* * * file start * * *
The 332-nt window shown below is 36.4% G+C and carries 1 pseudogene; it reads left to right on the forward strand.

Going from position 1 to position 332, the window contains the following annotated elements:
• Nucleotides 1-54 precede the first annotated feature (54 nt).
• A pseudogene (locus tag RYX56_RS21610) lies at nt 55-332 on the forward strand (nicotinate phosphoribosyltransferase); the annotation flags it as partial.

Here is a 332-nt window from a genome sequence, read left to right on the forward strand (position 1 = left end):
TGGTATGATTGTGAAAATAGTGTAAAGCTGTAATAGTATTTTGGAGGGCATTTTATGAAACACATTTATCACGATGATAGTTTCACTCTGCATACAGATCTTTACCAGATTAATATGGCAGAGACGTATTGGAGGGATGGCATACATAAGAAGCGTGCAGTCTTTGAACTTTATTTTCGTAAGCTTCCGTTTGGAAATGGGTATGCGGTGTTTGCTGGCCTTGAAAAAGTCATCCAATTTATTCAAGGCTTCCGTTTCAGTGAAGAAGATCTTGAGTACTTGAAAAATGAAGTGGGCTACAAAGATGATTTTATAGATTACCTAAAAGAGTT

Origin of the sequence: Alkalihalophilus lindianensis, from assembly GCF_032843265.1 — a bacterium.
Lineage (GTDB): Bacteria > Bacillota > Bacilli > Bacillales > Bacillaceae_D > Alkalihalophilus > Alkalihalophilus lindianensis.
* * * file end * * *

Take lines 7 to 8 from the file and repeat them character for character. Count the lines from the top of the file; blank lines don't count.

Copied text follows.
Origin of the sequence: Alkalihalophilus lindianensis, from assembly GCF_032843265.1 — a bacterium.
Lineage (GTDB): Bacteria > Bacillota > Bacilli > Bacillales > Bacillaceae_D > Alkalihalophilus > Alkalihalophilus lindianensis.